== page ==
Adopt-a-Book 2011, Part 3: An Epistolary Children’s Book

Today we continue a series of blog posts highlighting items from our upcoming Adopt-a-Book event, slated for Tuesday, March 29, 2011, at 6PM in Antiquarian Hall.  You can read the entire  Adopt-a-Book 2011 catalog on the AAS website, where you will find descriptions of all 176 items up for adoption this year.

Our third orphan for the spotlight is no. 12 in the catalog and was selected by AAS’s curator of children’s literature, Laura Wasowicz.

12. Barrow, Frances. The Little Nightcap Letters. New York & London: D. Appleton & Co., 1863.

Frances Barrow (1822-1894) enjoyed a long and prolific career as a writer of children’s story books, particularly the Nightcap series. The author was in her forties by the time this reprinted edition of the Little Nightcap Letters appeared in 1863.  The book tells the engaging story of a northern mother’s trip down to Charleston, South Carolina, before the Civil War made such a trip impossible. Structured as a series of letters written between the mother (recovering from an illness) and her daughter Bella in the north, the book follows the activities of both adults and children in the two regions.  In one letter the mother writes:

As I walked home, I saw such a sweet little white girl carried in the arms of a great black woman, whose head looked like an immense butterfly fastened on her shoulders; for she had a handkerchief on it, of all colors of the rainbow and it was spread out on either side like wings. The sweet little child seemed to love her black nurse dearly, for as I walked behind, I  saw her press her tender, lovely pink and white cheek close against the dusky face of her nurse, and I heard her say in a sweet lisping tone: ‘Oh Binah, I love you.  When I go to Heaven, I will take you with me.’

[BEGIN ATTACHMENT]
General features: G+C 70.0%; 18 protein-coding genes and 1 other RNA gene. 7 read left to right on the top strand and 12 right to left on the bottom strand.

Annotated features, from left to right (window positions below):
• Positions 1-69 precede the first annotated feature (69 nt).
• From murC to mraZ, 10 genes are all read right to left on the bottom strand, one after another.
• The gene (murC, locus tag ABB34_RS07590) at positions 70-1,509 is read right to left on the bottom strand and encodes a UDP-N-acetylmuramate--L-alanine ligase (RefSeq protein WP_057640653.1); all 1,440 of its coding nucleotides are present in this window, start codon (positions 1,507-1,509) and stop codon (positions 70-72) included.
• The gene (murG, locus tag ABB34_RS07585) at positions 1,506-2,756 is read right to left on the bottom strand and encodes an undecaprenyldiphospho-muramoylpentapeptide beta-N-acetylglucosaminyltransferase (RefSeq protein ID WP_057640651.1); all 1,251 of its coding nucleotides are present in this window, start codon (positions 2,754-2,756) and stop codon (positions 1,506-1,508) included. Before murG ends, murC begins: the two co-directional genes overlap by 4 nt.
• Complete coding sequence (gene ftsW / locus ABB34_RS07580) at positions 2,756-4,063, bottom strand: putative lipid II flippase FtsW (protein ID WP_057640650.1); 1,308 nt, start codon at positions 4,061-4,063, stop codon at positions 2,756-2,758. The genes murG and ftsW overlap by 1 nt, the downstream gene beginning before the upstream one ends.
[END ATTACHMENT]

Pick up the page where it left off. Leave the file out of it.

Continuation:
Interestingly, little Bella never responds to this description, and instead writes back to her mother about an argument that she had with a sister, a broken candlestick, and a new paper doll.  The book is illustrated through out with wood engravings of children, pets, and scenes of everyday life, both North and South, including views in a school room and a slave cabin. The binding has a gilt cover design of a little cherub boy whimsically dipping his pen into the inkwell, symbolizing the child as professional author.

In order to adopt this or any other object in the Adopt-a-Book 2011 catalog, please click on the link and follow the directions for “How to Adopt” which are found in the sidebar to the right at the top of the page.  Remember, you don’t have to wait until March 29th to adopt!

Published by

Lauren Hewes

Andrew W. Mellon Curator of Graphic Arts, American Antiquarian Society

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